A solar power purchase arrangement (PPA) is basically a financial agreement between a customer and a developer. The developer will coordinate the design, financing, permitting, and installation of solar panels on a customer’s land.
The most popular financing option for anyone considering going green in the U.S. is solar PPAs. They allow you to put home solar onto your roof or anywhere else on your property for no upfront cost.
Despite the $0 down payment requirement, there are still some drawbacks. We’ll be looking at the pros and cons of solar PPAs, as well as market policy details, to help you see how much electricity can be saved.
WHAT DOES A SOLAR PAPER WORK?
A homeowner or host customer can sign up with their solar installer/developer for a solar power purchase agreement (PPA) and agree to the term. Solar PPA contracts typically last between 5 and 25 years.
The solar developer will then place panels on your home (usually on a rooftop). The contract will cover any generated solar energy. This energy is not just given to the host customer at no cost.
The developer sells the power generated to the homeowner at a fixed price. The rate charged is less than the retail rate of the local utility. Solar PPAs would not be worth the cost if it was higher, unless the sole purpose of solar PPAs was to generate clean, -renewable energy.
Any additional solar power that the panels generate goes to the local grid. If a program is offered in your area, Net Metering can be used. Net metering has its benefits, but only to a limited extent.
The federal incentives are not available to you because the solar developer technically owns your system. Like the solar tax credit (ITC). In addition, you are not eligible for local rebates or incentives such as the solar renewable energy credit (SRECs), which are often associated with net-metering.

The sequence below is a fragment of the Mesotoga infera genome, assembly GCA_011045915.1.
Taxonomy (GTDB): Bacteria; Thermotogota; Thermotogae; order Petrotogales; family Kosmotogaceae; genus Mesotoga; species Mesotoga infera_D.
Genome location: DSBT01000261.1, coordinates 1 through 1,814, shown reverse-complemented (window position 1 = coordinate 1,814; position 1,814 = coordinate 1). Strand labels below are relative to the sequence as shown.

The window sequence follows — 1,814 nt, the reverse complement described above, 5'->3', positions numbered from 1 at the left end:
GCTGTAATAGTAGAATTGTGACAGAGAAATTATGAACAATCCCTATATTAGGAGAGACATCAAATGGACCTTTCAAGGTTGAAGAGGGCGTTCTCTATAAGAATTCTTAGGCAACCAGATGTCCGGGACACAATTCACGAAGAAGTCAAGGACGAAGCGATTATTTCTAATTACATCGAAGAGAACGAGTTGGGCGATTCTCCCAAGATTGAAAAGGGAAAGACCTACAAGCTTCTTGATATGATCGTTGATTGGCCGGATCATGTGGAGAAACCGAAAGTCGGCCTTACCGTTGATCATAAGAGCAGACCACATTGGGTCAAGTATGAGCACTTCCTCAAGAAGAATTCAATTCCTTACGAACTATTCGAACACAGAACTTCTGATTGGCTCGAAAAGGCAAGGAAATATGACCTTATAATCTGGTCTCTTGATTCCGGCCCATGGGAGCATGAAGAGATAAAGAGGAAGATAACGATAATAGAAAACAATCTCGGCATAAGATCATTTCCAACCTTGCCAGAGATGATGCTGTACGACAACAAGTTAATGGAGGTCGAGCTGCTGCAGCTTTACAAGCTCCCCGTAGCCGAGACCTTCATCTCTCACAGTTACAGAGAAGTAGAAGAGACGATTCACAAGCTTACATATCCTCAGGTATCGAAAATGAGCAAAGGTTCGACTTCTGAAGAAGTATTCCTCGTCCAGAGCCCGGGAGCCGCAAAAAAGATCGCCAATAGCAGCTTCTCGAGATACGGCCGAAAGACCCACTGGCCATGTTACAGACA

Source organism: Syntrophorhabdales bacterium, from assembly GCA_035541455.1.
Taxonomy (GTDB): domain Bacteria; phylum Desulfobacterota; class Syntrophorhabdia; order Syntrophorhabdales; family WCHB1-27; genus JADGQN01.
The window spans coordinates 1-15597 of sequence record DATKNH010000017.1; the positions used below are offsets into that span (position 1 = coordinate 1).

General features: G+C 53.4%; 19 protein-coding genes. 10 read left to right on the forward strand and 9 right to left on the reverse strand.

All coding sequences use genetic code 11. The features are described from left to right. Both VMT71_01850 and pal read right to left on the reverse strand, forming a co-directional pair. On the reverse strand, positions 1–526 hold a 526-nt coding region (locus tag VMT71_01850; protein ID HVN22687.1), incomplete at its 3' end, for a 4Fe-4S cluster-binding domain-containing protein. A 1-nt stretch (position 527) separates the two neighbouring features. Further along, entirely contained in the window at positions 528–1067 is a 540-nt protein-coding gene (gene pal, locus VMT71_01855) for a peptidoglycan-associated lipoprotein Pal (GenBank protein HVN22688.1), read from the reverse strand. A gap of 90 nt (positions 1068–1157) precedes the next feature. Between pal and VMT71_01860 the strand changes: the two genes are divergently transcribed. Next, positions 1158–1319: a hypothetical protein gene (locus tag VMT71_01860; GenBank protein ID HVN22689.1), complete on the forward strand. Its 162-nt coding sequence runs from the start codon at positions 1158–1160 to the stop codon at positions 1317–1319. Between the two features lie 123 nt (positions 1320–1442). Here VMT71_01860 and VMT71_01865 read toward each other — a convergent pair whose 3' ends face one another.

The developer is responsible for all necessary solar panel maintenance and repairs, as well as replacement during a solar PVPA contract. Customers can prolong their contract or have the panels removed. Or, they can buy the system.
SOLAR PPA PROS
These are some of the benefits you can expect when signing up to a solar PPA.
LOW TO NO UPFRONT COSTS
Developers take care of the upfront costs involved in solar panels, such as sizing, purchasing and installing a system. You can get a solar panel system for as low as 0% and begin saving with solar as soon the system is up and running.
REDUCED ELECTRICITY RATE
The developer offers a fixed electricity rate to homeowners. Because electricity costs are more predictable, this helps households budget. There are two options for structuring your rate:
- Fixed escalator plan. This plan allows customers to pay increases in electricity costs at a fixed rate (usually between 2% and 5%) This rate is usually lower than those charged by utilities.
- Fixed price plan. This plan keeps the same rate for the whole term of your solar PPA contract. Customers can depend on the same rate for many years, even if utility prices rise over time.
SOLAR PPA CONS
These are the cons of signing up for a solar PPA.
SRECS MISSING OUT
SRECs are excess solar power that a utility company has purchased. You can sell excess energy from your solar panels to your utility if they produce more than you need. You will typically receive SRECs as a return.
The developer receives SRECs, but host customers do not get any SRECs.
LACK OF FINANCING SOLUTIONS
Both the fixed escalator and fixed price plans are options for those who want to go solar. People also love the fact that $0 can be paid outright.
However, purchasing a solar system by yourself has many benefits. Many solar panel companies, such as Freedom Solar, offer financing options with interest rates as low at 0% and $0 down payments. They also offer a competitive warranty which makes going green simple.